Gender critical

The Hate Crime Bill was launched just as the Scottish government finished its consultation on reforming gender recognition laws. The controversy over the latter has bled into the former.

The potential interaction of the “stirring up” offence with the fierce disputes over trans rights has sparked demands for enhanced protections for freedom of speech.

“There was no recognition that there was a sensitivity around freedom of expression for four of the categories, including the one—transgender identity—where there was a huge, painful public debate on the go and people were throwing around accusations of hatred all over the place,” says Lucy Hunter Blackburn, a policy researcher and critic of some of the aims of trans rights activism.

Article 10 of the European Convention on Human Rights already includes a broad legal right to freedom of expression, but concerns have persisted that more specific protections are required when legislating for hate crimes.

The Hate Crime Bill contains clauses specifically protecting freedom to express and criticise religious beliefs, and freedom to discuss and criticise “sexual conduct or practices” (a reference to sexual orientation) and to urge people to change their sexual behaviour.

Yousaf proposed two free speech amendments in January: one covering ageism, the other protecting “discussion or criticism of matters relating to transgender identity.”

But the SNP is increasingly divided on trans rights. While Joanna Cherry, a Westminster SNP MP and critic of trans rights activism, publicly welcomed the trans free speech amendment, many SNP supporters were aghast. The Times reported a furious row among MPs at the SNP’s weekly meeting in Westminster.

The question is not whether to have a free speech clause. The question is how to go about it. The Equality Network and Scottish Trans Alliance warn against creating a hierarchy of hate, whereby free speech clauses apply to transphobia and ageism but not to racism.

“Singling out some groups for specific freedom of expression provisions will be interpreted by some as indicating that it is more acceptable to behave badly towards those groups,” they wrote in a briefing for the second stage of the Bill’s passage through parliament. “This will have a chilling effect on the confidence of LGBTI people in the Scottish Parliament’s intention to protect them from hate.”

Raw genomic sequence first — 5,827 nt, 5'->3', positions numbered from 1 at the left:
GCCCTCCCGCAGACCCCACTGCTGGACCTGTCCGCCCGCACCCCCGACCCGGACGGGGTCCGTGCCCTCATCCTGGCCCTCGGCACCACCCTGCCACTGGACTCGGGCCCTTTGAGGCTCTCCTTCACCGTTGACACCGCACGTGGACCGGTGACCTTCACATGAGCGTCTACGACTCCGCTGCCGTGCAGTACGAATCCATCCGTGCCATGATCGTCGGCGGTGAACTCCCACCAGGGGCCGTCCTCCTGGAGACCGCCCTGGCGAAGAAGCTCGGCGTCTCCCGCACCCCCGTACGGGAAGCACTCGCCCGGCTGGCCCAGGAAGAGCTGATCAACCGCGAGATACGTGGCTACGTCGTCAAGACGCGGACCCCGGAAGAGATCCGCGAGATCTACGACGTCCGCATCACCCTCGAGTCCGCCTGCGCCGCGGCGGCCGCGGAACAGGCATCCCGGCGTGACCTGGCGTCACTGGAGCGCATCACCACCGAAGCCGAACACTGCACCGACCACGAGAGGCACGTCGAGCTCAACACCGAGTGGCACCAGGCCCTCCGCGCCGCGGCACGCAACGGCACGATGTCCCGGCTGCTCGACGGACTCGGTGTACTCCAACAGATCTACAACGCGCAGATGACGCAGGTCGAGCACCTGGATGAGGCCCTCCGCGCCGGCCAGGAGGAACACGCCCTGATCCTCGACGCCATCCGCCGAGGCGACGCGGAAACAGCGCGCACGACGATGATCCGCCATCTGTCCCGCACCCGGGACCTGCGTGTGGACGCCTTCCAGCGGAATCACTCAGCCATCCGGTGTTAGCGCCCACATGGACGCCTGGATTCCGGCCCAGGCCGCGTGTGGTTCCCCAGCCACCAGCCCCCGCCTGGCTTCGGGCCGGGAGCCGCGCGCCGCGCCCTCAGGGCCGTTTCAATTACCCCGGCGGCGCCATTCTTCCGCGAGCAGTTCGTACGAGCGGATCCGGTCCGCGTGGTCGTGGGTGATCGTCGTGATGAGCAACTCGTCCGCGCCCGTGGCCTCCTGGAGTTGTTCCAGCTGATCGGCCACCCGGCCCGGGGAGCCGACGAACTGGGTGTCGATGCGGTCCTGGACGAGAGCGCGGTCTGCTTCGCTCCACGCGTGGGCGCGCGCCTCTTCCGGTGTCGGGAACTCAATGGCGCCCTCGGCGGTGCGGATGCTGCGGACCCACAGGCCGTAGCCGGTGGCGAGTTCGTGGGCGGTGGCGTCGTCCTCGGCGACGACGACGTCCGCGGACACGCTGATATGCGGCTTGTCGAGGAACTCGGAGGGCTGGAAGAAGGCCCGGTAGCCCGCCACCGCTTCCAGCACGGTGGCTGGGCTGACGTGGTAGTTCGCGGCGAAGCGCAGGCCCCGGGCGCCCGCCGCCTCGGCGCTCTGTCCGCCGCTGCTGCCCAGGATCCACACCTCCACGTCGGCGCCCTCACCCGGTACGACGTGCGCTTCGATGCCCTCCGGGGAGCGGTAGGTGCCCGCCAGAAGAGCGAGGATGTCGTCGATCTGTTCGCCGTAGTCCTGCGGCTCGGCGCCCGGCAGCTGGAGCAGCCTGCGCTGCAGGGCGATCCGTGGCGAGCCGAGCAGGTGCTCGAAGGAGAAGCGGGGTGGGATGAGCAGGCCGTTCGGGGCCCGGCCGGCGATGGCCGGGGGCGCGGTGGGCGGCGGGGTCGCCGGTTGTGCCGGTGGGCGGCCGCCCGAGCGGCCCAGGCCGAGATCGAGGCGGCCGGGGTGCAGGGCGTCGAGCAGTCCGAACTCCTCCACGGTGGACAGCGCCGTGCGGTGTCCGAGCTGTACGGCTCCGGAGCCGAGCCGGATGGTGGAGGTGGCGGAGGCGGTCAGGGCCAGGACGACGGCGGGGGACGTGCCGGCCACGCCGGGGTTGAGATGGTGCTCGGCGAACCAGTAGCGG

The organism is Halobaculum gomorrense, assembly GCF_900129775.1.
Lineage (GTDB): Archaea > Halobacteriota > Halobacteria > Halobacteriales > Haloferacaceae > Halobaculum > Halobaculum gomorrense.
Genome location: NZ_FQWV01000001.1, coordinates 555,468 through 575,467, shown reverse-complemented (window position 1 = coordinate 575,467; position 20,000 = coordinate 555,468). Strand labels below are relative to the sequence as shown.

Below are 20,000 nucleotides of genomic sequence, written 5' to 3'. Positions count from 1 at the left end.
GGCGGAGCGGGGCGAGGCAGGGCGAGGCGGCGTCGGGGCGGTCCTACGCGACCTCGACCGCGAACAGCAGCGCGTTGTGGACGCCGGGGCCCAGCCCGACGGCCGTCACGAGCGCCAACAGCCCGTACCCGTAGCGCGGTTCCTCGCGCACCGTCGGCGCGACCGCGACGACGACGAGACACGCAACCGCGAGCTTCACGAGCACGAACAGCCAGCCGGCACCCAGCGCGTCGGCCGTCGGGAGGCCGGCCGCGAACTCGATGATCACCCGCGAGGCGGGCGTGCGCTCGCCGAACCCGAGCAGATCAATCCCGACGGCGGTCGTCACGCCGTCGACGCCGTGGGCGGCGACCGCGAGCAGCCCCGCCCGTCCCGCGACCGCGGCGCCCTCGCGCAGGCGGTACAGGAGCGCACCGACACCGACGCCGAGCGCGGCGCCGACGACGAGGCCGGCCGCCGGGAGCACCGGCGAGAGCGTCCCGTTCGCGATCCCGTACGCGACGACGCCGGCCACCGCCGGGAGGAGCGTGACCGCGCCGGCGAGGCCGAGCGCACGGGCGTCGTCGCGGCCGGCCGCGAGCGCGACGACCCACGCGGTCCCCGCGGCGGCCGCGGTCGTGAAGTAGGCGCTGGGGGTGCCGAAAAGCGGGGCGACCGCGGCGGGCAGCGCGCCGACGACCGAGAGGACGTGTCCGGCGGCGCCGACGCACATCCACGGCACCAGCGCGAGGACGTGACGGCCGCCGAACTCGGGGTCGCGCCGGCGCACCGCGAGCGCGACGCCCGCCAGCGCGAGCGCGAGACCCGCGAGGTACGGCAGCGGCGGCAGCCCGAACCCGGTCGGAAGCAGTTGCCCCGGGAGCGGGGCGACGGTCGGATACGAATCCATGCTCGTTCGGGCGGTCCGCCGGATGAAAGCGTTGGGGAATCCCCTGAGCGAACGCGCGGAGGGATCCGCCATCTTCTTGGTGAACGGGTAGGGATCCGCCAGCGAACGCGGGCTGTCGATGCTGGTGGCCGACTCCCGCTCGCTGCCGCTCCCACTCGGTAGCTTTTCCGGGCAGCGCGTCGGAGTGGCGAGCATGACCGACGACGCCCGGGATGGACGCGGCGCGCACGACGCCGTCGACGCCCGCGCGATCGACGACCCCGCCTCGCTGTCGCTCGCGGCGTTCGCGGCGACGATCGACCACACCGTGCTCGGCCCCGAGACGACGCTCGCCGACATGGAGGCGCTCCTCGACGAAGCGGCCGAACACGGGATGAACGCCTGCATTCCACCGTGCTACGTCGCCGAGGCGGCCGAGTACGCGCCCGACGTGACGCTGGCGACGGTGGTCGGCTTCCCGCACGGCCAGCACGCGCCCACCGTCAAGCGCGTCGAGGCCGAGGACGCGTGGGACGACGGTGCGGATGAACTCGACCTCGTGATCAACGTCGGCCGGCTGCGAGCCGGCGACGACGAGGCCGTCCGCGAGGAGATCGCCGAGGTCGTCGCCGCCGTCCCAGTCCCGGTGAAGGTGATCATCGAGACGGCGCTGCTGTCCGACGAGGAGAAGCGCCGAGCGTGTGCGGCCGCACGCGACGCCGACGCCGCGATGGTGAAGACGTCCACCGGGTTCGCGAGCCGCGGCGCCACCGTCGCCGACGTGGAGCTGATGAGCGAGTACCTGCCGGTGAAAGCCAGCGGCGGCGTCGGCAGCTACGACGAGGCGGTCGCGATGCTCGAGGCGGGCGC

Instead they argue for a single freedom of speech clause that covers all groups but doesn’t provide a “laundry list” of legally defensible speech, such as criticism of sexual conduct.

But “gender critical” feminists insist such a list is necessary to clarify what does not count as a hate crime. They argue anything more generic would have a chilling effect on critics of trans rights activists—and while the courts might eventually throw out cases, that doesn’t mean people won’t be dragged through police investigations and criminal trials first.

With his proposals in disarray, Yousaf promptly withdrew the free speech amendments, and instead rushed through a farcical 96-hour public consultation on four options for a freedom of expression clause. The options are similar and largely generic, varying in whether and how they cover race and religion, with no bespoke clauses regarding transphobia in the text of the Bill.

It’s hardly a textbook case of good legislating. But it does get to the nub of what lies at the heart of this and other hate crimes rows: what constitutes criticism, what constitutes offence, and what constitutes abuse.

“The act of, for example, discussing on social media and offering criticism towards, say, policies associated with transgender identity or stating the fact that one believes sex to be immutable, could not be regarded, of itself, as behaviour which is threatening or abusive towards trans people,” Yousaf wrote tentatively in an overview of the four options.

“However, if, for example, the criticism included comments a reasonable person would consider abusive about trans people, or threatened them with violence, it could still amount to behaviour that is threatening or abusive.”

At some point the courts may have to decide how the “reasonable person” would classify deliberate misgendering.

What happens now?

As ministers and MSPs race to get the Bill into law before parliament shuts for this May’s Scottish elections, it is worth remembering the context. All categories of hate crime are rising in Scotland, according to official figures. Race hate offences are most common, while sexual orientation-aggravated crime jumped by a quarter in 2019/20. The independent advisory group’s 2016 report said that hate crimes in Scotland were notably underreported by trans people, based on comparing statistics in Scotland and England.

The Hate Crime Bill may be amended in future to included misogyny—a working group is looking into the issue—and the exploitation of vulnerability, such as when scammers target older people without ageist hate. But beyond “sending a message,” it will not—nor could it—change people’s own bigotry.

“It was always going to be an emotive bill,” says Gillian Mawdsley, policy executive at the Law Society of Scotland. “It was obviously going to be a difficult bill, just because of the sheer volume of subject matter and because there are very strong views, polarised views, on either side.”